Blog Post - Nuclear Security Matters

Bunn, Tobey, and Roth on Nuclear Smuggling

May 20, 2015

By Nickolas Roth

Matthew Bunn, William Tobey, and I have a new op-ed in The Hill’s Congress Blog, “Don’t weaken our defenses against nuclear smuggling.” We wrote it in response to proposed legislation that would prohibit funding for fixed radiation detectors to catch nuclear smugglers – both for installing new ones and even for maintaining the ones U.S. taxpayers have already paid billions to install. We argue:

  • A balanced program to defeat nuclear smugglers must include strong security to keep material from being stolen in the first place, effective law enforcement and intelligence work, and interdiction efforts and border controls backed by both fixed and mobile radiation detectors.  These elements work together, reinforcing each other’s effectiveness.
  • In addition to detecting stolen radioactive and nuclear material, fixed radiation detectors deter smugglers from using official borders, limiting their options and making them easier to catch.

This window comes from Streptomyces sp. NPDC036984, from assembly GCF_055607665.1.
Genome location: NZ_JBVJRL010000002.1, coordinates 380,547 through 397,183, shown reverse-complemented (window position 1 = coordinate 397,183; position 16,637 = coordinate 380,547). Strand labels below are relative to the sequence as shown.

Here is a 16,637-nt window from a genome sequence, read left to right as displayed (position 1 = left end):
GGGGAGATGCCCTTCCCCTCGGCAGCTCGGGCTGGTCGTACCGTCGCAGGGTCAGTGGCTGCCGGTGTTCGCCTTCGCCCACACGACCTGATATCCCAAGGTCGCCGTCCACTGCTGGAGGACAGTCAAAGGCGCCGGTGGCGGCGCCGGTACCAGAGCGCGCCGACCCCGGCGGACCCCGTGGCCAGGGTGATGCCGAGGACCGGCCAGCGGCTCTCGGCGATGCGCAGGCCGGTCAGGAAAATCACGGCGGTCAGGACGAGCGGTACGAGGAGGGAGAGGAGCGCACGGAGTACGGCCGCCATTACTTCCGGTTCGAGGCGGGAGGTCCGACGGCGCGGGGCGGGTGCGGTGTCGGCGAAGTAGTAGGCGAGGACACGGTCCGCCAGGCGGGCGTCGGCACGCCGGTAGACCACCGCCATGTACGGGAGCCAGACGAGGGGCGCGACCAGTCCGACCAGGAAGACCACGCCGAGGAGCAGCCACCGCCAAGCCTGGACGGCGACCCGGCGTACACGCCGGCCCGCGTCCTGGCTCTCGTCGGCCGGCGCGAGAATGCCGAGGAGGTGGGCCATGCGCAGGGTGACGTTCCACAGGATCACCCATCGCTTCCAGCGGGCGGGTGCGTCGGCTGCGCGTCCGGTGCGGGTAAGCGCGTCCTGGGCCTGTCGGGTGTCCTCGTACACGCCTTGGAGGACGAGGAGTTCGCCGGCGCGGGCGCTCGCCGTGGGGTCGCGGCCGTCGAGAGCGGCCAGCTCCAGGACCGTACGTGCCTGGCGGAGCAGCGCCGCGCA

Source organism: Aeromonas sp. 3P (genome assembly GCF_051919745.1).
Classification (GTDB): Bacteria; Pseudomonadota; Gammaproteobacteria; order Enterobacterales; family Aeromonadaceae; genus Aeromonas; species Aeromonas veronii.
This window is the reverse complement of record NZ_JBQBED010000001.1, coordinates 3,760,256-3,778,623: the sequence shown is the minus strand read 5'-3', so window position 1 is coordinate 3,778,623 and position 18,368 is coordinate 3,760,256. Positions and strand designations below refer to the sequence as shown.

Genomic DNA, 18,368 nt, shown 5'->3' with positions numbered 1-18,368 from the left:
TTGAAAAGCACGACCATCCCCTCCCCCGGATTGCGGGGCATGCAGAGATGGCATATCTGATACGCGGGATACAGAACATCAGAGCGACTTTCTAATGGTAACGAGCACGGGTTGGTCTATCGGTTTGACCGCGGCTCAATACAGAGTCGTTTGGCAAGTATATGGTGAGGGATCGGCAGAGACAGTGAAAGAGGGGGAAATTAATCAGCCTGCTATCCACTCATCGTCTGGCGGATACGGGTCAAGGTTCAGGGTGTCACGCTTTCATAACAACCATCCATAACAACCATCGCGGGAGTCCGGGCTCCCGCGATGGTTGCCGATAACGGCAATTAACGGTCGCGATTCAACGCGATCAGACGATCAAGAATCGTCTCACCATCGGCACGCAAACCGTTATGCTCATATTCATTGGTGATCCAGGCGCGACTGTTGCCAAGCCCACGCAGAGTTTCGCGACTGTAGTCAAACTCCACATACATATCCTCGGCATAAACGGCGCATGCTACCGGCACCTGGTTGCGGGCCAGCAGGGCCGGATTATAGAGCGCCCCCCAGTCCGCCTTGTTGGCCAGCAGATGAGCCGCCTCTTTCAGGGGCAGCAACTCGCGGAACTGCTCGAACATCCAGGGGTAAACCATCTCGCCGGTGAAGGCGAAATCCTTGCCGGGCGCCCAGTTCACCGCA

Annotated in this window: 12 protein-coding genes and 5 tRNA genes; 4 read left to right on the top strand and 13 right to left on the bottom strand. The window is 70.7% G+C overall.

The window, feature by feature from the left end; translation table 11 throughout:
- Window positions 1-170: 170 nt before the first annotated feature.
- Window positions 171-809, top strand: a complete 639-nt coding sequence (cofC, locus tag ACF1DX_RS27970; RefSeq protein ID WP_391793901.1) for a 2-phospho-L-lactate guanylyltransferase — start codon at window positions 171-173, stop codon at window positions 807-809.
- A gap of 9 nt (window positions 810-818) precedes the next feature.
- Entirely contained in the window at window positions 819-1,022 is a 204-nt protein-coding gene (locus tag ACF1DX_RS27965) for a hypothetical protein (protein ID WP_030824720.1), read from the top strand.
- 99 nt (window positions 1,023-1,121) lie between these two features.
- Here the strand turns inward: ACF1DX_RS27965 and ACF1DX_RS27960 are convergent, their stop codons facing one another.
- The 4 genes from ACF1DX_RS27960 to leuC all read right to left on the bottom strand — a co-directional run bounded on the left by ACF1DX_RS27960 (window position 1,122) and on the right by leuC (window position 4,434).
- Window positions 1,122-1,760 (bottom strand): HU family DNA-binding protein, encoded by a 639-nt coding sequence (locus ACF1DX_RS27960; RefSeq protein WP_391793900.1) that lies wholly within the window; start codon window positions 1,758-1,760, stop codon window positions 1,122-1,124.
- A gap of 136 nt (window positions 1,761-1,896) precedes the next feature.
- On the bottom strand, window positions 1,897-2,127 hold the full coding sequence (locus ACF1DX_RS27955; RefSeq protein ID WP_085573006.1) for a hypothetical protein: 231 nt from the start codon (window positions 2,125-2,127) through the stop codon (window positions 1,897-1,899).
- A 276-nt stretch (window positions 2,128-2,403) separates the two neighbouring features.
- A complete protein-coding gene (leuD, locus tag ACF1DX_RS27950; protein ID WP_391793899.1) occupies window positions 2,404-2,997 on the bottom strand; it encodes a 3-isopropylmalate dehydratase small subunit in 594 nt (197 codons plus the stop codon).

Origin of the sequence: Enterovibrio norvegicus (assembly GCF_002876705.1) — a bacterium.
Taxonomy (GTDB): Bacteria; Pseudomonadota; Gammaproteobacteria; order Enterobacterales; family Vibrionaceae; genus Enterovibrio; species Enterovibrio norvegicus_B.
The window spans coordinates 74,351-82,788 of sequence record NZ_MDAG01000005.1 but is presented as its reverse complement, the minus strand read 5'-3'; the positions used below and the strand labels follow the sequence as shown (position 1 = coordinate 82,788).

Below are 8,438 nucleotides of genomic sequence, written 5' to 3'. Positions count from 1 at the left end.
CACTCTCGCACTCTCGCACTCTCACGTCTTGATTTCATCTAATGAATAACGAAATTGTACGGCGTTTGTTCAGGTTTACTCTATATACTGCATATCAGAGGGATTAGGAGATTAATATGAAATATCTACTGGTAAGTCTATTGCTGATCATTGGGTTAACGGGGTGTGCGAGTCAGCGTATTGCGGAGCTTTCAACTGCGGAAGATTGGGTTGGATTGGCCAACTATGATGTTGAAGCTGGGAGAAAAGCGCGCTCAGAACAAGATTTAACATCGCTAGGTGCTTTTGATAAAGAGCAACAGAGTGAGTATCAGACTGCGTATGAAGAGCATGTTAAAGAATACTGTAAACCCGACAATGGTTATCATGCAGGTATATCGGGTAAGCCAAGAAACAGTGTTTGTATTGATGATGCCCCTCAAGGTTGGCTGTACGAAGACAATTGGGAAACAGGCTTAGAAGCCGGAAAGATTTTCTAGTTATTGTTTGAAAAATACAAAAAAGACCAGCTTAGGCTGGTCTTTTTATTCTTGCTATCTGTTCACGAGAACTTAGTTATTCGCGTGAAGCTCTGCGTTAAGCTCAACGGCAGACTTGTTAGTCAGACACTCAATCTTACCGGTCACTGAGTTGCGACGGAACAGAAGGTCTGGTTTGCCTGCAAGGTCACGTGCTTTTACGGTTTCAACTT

• The United States has invested billions putting in place a network of thousands of fixed radiation detectors in more than fifty countries. Cutting off funding now would mean abandoning partners across the world, after years of painstaking diplomacy – and would undermine the investment already made, reducing the chance that existing detectors would continue to be used effectively. 
  • As much of the nuclear and radiological material smuggled to date has come from Russia—a country with hundreds of tons of nuclear weapons material spread across dozens of facilities—detecting smuggling from Russia is vital. It became even more important last year, when Russia halted nearly all work with the United States on improving the security of its nuclear stockpiles, increasing the risk of nuclear theft and smuggling. 
  • Beyond Russia, there is radiological material located at thousands of inadequately protected sites in more than a hundred countries.  These vulnerabilities, combined with the rise of groups like the Islamic State who are bent on mass violence and terror, make deliberately weakening defenses against nuclear smugglers recklessly negligent.   
  • The proposed end of funding for fixed radiation detectors would send precisely the wrong message as the United States prepares to host a global nuclear security summit in 2016.
For more information on this publication: Belfer Communications Office
For Academic Citation: Bunn, Tobey, and Roth on Nuclear Smuggling.” Nuclear Security Matters, May 20, 2015,